09 October 2019
The sky was the limit, or so it seemed, for this team of keen railway modellers who took part in Episode 5 of Series Two of the GMRC. Howard Smith went behind the scenes to discover more about the techniques they used.
Team Grantham took victory in episode five of Channel 5's Great Model Railway Challenge show. You'll be able to read our exclusive interview with the team in the November 2019 issue of BRM, on-sale now in stores, or available to download as a digital edition from www.pocketmags.com/brm.
Take a tour of their Alpine model railway in this video:
So, how was their victory secured? I quizzed Graham, Andrew and Tom from the team to find out more.
"The animations and wiring was interesting as it had to come to bits", says Graham. "Most of it was pre-wired before the show". As it happens, Andrew is very good at wiring. "He does it all in a logical and controlled manner"
Given that so much of the end spectacle relied on animations, how did the team find the creation of these?
"It was Graham and I that were largely responsible for the effects", explains Andrew, "We had to use motors and old gearboxes from a box of bits we had lying around." "Yes, I mean the radio telescope has a motor from an old tram model and uses one of Andrew's fathers' old motors, too, just so that it can rotate." The funicular employs components from the same box of bits, as it happens. The six pre-built items helped the team make considerable progress with their build, the highlight of which was the telescope, built over a 24hr period.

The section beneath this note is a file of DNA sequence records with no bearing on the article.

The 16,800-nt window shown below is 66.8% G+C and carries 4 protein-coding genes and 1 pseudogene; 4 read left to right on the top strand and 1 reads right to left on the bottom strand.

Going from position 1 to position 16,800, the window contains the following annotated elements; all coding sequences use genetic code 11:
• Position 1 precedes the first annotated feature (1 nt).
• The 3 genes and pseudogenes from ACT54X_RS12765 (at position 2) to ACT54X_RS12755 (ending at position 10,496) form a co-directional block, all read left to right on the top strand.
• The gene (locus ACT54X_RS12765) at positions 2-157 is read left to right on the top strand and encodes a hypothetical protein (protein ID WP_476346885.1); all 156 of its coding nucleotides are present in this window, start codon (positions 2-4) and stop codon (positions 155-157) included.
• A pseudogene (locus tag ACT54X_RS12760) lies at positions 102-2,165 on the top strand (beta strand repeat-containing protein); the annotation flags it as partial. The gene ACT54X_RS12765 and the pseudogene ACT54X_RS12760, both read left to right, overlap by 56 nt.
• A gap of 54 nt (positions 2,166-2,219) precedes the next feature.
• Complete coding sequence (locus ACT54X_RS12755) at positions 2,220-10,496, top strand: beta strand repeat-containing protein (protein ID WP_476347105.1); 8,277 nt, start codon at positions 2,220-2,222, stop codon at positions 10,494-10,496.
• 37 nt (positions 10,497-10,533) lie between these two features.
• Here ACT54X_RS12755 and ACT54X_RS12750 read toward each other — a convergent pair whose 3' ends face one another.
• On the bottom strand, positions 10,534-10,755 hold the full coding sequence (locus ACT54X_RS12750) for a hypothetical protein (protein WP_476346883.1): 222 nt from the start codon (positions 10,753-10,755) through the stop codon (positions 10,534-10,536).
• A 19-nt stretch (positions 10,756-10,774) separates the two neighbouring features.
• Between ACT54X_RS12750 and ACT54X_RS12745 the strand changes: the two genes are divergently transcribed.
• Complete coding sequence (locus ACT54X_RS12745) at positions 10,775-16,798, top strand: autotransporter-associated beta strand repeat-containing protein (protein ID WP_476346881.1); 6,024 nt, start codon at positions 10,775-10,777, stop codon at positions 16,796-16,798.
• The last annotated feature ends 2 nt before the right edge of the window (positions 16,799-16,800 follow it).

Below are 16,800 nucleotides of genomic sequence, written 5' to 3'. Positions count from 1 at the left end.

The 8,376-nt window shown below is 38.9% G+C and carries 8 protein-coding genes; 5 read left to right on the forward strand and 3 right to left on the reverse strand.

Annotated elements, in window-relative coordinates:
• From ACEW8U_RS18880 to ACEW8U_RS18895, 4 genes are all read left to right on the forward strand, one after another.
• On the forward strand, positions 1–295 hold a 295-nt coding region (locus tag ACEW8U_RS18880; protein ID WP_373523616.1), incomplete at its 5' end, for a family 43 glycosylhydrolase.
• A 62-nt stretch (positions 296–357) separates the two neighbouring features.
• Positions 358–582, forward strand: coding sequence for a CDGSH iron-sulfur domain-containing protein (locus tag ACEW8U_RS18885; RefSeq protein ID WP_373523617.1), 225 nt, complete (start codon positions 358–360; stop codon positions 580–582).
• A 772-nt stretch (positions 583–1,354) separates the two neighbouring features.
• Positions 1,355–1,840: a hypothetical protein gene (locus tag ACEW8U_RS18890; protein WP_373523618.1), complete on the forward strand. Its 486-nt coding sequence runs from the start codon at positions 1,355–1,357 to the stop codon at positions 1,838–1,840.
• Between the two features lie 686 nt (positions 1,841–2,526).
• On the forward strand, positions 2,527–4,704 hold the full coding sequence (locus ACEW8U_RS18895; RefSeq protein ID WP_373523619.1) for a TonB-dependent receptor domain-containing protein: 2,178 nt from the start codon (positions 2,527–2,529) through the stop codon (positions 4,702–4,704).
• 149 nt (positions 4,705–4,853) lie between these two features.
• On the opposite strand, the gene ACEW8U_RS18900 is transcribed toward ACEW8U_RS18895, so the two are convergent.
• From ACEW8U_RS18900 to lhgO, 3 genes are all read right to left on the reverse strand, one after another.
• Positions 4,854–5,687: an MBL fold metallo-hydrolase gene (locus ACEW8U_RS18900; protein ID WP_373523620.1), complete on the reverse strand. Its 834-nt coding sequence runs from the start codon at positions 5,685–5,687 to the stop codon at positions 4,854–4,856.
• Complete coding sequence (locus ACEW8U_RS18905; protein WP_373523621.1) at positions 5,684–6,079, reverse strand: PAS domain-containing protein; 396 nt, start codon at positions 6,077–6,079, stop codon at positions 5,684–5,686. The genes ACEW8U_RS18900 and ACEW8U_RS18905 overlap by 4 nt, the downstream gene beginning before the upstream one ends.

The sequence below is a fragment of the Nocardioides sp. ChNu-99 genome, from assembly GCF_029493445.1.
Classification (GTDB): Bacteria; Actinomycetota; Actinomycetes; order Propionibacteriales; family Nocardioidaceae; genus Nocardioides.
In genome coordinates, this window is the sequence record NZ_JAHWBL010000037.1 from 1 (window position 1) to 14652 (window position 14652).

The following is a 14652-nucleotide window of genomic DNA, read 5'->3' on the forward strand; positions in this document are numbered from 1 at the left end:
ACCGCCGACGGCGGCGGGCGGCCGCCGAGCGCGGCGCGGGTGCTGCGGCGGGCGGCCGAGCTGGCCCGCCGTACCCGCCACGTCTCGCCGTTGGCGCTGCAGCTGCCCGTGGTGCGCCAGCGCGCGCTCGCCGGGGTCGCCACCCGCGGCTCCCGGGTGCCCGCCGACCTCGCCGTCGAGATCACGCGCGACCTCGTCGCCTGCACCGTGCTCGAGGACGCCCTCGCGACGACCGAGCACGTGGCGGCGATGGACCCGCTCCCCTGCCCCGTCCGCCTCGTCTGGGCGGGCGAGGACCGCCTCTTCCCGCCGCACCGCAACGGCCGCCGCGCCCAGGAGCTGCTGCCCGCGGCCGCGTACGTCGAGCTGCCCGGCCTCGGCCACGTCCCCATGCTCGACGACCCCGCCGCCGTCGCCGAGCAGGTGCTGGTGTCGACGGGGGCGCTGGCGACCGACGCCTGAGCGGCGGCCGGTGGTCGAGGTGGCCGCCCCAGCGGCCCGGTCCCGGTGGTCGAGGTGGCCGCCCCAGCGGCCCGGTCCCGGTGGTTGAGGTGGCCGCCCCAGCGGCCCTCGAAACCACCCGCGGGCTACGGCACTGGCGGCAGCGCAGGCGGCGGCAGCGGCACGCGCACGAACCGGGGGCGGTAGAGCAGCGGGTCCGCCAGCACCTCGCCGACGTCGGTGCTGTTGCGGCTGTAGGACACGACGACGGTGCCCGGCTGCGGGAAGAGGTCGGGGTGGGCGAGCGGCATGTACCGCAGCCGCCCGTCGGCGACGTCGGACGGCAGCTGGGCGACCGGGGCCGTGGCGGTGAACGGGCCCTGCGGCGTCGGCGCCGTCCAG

One of six pre-built items by Team Grantham, a radio telescope, using soldered N gauge rail.
The team employed their time during the scratch-build challenge wisely, sticking with the theme to make a 'rocket fuel wagon' using zip-ties.
Was the performance on the day of the reveal as planned, however?
"Well, the mechanism for the rocket worked as it should, but all those second-hand parts required tweaking" said Andrew. "It's the little things that make the difference on the day, you know, like marking which way the controller should be turned to make sure the rocket takes off first time". Graham explains how the mechanism for the rocket works - a piece of wire, threaded through two wire loops, one end attached to the top of the rocket, the other to a small cable drum, in-turn rotated by an old locomotive motor and gearbox. A theatrical background helped no doubt in their reveal. "We bought a small smoke machine from Amazon for £30 and directed the smoke using cardboard ducting for when it took off"
What did Tom make of these animations and his time on the show?
"It all went very well", he says with an enthusiastic smile, "but wait until you see what we make next", he adds. "I really enjoyed adding the scenic details and we really worked well as a team. It was mostly because Graham's plan went as expected.
So why was the plan of action for the build so precise and why was Graham team leader?
"I started with British Rail in 1986 and met Andrew at the time. I was an Engineering Manager Trainee, specialising in railway stock, though I'm now semi-retired. I oversaw the approvals on the Class 66s for EWS in the UK and other countries", explains Graham. "With planning on a regular basis as we take layouts out to shows, it's something I find comes naturally", he explains. "Yes", interjects Andrew, "The planning sheet we had was really useful and we'd catch up in the pub every evening after the day had gone by just to see where we were with things." Handing me the planning sheet, Graham explains the Gant chart, which takes into account drying time for glues or paint and ensures that no member from the team of five was left unoccupied during the build. Tom adds, "The plan was great, but we had other things that helped us too, like the use of Setrack curves which avoided the need to cut rails when under pressure"
Another challenge from the scratch-build challenge - a flip flop, cunningly transformed into a path.
Read our exclusive interview with the team in the November 2019 issue of BRM, on-sale now in stores, or available to download as a digital edition from www.pocketmags.com/brm.